Beware implications of rural housing push, warns CAAV

The Government’s drive for more house building could help with rural housing struggles – but landowners need to be aware of the effects of the new reforms.

Concerns over the availability of housing – particularly in rural areas – have grown rapidly over the past few years. However, actions discussed by the Government could provide some remedies, as well as some problems, says Jeremy Moody, secretary and adviser to the Central Association of Agricultural Valuers.

“The autumn Budget not only offered more financial support for house building but also mentioned a number of interventions to promote building at a faster rate – notably around transport hubs and under-used land in cities and towns.”

The Government has pledged £44bn towards housing with capital funding, loans and guarantees – with the aim now of building 300,000 houses a year. However, with reforms to planning also on the horizon to ensure that more land is available for housing, landowners need to be aware of potential implications, adds Mr Moody.

“While many of the plans focus around cities and high-demand areas like the South East, rural areas may see opportunities that could support the local economy.” Local authorities are expected to bring forward 20% of their housing supply as small sites, he explains. It’s also possible that planning permission may be granted on land outside of the Local Plan if a high proportion of the homes are offered for discounted sale to first-time buyers, or for affordable rent.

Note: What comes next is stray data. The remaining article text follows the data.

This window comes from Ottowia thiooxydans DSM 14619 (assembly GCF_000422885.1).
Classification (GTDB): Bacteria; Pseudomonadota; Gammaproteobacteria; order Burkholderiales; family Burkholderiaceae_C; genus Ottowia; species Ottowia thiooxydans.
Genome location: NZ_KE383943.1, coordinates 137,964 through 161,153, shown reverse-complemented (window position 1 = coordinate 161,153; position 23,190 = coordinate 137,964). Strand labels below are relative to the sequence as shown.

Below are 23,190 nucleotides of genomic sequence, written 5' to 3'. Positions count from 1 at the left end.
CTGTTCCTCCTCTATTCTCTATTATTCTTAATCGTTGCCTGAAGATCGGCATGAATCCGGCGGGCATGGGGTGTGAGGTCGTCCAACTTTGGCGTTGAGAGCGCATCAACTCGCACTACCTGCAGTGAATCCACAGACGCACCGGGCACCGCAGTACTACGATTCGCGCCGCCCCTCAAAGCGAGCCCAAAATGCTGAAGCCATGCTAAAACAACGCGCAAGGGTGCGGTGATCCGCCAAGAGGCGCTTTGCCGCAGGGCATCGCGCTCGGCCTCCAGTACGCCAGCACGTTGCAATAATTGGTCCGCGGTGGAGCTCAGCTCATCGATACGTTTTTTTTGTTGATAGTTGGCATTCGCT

“As we have seen in the Environment Plan, the Government is committed to protecting the Green Belt, but there are plenty of areas where sensitive rural development could progress to meet local housing needs,” says Mr Moody.

“We now have the Government’s review on the gap between planning permissions granted and houses built. Should that review find that land is being withheld for commercial reasons, government action could include more powers for compulsory purchase.”

The Government is also reviewing the Community Infrastructure Levy (CIL), which taxes planning permissions. “One proposal is to allow authorities to set rates which reflect the uplift in land values between existing and proposed use,” says Mr Moody. “This could mean that landowners become liable for higher rates of CIL – so it’s important to keep informed and be prepared for change.”

On the upside, the drive to deliver more housing could present opportunities for landowners to earmark sites for development. “The Government is consulting on a further permitted development right to convert commercial property to housing. More widely, it might intervene where councils are failing to develop Local Plans, which will help in areas where development has stagnated,” he explains.

However, it will also consult on taking allocated land out of a plan if there is no prospect of a planning application being made. “With so much change under consultation and more in the pipeline, it’s vital to stay abreast of events and understand the likely implications for your surrounding land.”

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